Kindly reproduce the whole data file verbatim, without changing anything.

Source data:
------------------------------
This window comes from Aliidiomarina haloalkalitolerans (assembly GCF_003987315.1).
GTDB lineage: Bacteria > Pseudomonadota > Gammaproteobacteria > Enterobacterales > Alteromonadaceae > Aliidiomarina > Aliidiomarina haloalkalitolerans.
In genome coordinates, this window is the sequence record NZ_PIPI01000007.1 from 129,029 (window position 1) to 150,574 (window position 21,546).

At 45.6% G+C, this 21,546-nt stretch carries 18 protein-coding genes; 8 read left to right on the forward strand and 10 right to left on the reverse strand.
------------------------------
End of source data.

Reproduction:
This window comes from Aliidiomarina haloalkalitolerans (assembly GCF_003987315.1).
GTDB lineage: Bacteria > Pseudomonadota > Gammaproteobacteria > Enterobacterales > Alteromonadaceae > Aliidiomarina > Aliidiomarina haloalkalitolerans.
In genome coordinates, this window is the sequence record NZ_PIPI01000007.1 from 129,029 (window position 1) to 150,574 (window position 21,546).

At 45.6% G+C, this 21,546-nt stretch carries 18 protein-coding genes; 8 read left to right on the forward strand and 10 right to left on the reverse strand.